Attachment panic can be as brutal for the attachment object (YOU) as it is for the person experiencing it (your attachment challenged child or spouse.) Attachment panic can occur when an attachment challenged person is triggered by perceived deprivation or withdrawal of another’s love. The cellular memory of early deprivation and loss causes a reaction of fight, flight or freeze.
This is fight:
When your three year old says with conviction, “I hate you” or “I only love Daddy,” as you head out the door for work; when your 11 year old lofts a hefty F-bomb at YOU, as you lovingly cajole him up in the morning for school; when your insecurely attached wife snidely quips how little she thinks of your love-making skill, as you pack for a 10-day business trip; when these kinds of things fly out of the mouth of someone in attachment panic, there is a brutality to it as sharp as claws on scared cats. The words dig in, then drag across your heart leaving a trail of painful imprints that fester for days before they fade away. Sometimes the scars last a long time after the painful event has been forgotten.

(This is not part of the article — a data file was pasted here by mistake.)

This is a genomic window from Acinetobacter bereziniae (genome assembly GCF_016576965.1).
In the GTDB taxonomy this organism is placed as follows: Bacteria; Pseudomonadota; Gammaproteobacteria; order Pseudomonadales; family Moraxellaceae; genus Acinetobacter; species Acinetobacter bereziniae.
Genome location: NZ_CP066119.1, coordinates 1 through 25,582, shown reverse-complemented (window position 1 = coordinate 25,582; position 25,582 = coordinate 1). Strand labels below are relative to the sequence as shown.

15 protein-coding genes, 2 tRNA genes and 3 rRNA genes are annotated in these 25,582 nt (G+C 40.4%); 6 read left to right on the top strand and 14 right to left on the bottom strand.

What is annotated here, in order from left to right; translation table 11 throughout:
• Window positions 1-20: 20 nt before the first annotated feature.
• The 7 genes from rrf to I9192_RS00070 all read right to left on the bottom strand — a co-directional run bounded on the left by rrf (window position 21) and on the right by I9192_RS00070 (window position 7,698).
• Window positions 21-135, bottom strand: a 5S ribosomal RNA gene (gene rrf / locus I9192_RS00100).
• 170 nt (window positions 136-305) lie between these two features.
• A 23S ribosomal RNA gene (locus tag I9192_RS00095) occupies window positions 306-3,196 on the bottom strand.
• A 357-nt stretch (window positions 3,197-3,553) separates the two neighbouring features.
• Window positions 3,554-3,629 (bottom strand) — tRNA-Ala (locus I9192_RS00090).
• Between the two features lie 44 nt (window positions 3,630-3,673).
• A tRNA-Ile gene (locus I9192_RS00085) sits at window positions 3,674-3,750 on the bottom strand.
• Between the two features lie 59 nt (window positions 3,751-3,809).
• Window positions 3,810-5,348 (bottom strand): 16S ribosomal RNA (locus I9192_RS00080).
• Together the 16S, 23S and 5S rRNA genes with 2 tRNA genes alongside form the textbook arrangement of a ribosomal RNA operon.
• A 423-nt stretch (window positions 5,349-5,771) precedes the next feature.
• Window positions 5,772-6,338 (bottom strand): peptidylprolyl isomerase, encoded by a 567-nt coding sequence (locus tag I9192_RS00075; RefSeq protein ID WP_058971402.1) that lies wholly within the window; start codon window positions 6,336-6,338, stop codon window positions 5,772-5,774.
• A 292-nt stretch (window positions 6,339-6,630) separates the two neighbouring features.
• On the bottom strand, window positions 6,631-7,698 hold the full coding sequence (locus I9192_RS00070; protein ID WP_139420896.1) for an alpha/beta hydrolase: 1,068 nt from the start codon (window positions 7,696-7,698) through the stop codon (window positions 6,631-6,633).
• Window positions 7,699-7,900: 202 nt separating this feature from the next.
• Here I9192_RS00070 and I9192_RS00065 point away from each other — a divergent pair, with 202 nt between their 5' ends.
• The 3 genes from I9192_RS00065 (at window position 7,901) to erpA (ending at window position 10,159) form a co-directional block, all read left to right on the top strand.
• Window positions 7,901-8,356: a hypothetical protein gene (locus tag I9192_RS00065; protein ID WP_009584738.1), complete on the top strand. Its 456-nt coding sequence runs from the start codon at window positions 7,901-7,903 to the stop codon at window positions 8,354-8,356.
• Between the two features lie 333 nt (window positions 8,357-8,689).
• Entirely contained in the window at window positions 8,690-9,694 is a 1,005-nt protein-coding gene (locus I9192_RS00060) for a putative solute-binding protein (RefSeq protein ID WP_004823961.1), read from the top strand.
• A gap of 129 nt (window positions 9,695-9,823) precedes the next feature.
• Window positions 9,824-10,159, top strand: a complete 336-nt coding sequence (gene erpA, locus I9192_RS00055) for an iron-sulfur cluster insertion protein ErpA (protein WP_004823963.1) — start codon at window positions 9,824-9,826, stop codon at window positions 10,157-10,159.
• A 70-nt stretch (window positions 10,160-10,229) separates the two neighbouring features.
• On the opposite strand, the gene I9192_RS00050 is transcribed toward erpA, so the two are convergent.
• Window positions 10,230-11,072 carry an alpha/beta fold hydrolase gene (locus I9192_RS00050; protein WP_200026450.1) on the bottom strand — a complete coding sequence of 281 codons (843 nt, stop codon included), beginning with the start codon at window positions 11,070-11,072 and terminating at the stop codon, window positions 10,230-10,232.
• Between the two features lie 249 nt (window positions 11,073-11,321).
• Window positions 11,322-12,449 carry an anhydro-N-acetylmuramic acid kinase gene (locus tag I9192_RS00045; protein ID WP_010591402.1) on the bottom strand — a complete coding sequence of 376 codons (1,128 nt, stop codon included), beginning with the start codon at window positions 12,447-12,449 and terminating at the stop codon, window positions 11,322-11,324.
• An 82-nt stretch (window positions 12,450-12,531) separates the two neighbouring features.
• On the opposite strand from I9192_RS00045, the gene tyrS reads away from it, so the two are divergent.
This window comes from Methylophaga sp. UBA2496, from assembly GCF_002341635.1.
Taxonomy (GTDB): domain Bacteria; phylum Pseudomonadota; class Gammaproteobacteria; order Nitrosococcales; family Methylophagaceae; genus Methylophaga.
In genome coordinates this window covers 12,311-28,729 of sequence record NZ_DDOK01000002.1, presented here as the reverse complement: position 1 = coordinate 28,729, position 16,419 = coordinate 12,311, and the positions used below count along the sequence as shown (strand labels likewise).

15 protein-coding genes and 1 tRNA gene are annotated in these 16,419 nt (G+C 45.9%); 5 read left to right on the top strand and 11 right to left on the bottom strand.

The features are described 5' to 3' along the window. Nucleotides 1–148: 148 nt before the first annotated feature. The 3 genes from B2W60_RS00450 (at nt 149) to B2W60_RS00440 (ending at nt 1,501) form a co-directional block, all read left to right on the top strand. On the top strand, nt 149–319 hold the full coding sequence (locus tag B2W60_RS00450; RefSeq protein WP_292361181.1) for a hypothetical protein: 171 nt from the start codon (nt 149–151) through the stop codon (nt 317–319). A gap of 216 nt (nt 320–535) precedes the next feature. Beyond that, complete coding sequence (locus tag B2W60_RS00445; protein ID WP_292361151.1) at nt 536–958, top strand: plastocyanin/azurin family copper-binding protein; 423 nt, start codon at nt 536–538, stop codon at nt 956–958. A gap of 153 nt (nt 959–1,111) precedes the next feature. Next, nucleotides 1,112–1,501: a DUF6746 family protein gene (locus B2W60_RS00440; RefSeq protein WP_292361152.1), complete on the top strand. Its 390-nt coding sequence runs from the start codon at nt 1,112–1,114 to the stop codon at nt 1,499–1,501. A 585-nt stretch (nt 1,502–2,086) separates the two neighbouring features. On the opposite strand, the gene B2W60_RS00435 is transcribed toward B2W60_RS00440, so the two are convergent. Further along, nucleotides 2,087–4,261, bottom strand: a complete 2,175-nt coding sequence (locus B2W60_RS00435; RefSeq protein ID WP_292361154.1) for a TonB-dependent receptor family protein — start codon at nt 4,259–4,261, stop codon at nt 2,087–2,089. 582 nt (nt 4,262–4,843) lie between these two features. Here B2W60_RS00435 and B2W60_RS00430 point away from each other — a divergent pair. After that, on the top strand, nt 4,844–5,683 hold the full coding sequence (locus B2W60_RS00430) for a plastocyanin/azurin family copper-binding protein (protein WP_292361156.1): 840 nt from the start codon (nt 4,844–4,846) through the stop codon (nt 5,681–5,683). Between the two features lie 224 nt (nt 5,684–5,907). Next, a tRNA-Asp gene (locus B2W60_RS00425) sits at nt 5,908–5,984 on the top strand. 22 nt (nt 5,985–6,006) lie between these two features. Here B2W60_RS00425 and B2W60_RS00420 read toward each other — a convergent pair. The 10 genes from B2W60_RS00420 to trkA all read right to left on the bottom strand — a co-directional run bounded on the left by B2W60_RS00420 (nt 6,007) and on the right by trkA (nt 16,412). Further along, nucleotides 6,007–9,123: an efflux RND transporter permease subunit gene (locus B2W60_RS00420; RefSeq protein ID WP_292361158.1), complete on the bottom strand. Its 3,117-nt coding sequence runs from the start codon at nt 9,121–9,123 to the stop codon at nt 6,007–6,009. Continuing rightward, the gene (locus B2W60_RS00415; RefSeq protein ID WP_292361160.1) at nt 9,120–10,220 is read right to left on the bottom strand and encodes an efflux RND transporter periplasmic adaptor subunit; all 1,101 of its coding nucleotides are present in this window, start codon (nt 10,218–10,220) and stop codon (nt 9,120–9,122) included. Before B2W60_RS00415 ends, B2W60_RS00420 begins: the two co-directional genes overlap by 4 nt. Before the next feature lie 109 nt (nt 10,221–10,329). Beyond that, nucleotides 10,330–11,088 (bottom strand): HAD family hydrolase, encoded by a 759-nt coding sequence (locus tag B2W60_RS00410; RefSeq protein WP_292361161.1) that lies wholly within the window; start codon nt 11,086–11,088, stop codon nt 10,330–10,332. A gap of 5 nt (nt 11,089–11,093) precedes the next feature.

Try to step out of the way of attachment panicked words, they are not meant to drive YOU away, but rather to pull YOU in.